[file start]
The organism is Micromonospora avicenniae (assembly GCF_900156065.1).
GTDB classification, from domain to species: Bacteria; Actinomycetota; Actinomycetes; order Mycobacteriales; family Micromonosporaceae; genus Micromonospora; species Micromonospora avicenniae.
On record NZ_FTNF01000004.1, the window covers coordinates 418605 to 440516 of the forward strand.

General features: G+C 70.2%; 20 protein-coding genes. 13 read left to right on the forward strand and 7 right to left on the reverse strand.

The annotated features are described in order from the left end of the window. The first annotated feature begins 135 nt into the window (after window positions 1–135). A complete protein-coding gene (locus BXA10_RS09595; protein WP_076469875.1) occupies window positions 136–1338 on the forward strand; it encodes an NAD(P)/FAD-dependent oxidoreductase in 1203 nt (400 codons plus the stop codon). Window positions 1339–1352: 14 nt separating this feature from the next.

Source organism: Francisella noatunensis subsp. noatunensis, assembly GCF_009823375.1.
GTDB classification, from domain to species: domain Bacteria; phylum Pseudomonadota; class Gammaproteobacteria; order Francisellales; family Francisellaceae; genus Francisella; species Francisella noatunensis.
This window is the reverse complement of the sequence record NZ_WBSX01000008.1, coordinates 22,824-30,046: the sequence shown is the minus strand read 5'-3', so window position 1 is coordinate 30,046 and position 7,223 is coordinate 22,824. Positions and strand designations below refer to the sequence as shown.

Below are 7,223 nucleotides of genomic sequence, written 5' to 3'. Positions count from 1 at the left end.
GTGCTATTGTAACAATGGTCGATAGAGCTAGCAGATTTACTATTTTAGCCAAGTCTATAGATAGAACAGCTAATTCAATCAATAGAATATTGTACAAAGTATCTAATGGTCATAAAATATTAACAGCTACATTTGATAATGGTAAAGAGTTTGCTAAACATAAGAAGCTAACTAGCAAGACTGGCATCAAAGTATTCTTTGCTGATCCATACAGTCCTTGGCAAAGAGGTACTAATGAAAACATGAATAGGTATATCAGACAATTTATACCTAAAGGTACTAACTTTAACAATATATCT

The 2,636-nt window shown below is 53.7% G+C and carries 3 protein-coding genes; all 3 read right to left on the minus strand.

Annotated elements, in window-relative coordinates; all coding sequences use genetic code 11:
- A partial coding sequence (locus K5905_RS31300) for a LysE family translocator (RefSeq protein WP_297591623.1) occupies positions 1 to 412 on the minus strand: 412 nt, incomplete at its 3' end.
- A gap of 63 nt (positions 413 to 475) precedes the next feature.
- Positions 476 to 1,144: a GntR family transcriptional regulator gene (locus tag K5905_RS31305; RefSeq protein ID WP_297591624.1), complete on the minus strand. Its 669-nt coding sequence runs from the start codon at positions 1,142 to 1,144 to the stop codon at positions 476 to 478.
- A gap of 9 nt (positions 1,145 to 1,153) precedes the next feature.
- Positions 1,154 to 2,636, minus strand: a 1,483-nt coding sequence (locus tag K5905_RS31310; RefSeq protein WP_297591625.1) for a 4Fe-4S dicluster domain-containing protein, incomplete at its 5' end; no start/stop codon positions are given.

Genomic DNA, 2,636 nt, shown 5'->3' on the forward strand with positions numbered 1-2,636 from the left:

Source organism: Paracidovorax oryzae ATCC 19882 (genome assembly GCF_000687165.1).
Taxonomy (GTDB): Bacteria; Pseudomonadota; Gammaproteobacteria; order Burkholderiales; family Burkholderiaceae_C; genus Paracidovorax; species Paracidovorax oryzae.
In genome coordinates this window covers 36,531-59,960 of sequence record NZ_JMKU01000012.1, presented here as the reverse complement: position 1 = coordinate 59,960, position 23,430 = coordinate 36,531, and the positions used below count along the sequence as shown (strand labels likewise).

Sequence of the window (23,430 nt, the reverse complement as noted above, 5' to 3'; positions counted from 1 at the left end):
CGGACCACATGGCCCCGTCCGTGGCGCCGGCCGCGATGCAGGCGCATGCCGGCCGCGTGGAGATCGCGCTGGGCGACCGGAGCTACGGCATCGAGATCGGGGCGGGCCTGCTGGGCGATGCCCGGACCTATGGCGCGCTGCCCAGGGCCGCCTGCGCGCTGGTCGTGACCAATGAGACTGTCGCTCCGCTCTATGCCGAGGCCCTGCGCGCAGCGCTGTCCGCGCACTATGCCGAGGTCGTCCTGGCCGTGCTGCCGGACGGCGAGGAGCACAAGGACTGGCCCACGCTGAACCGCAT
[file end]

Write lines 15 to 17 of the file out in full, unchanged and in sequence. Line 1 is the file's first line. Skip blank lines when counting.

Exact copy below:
- Positions 476 to 1,144: a GntR family transcriptional regulator gene (locus tag K5905_RS31305; RefSeq protein ID WP_297591624.1), complete on the minus strand. Its 669-nt coding sequence runs from the start codon at positions 1,142 to 1,144 to the stop codon at positions 476 to 478.
- A gap of 9 nt (positions 1,145 to 1,153) precedes the next feature.
- Positions 1,154 to 2,636, minus strand: a 1,483-nt coding sequence (locus tag K5905_RS31310; RefSeq protein WP_297591625.1) for a 4Fe-4S dicluster domain-containing protein, incomplete at its 5' end; no start/stop codon positions are given.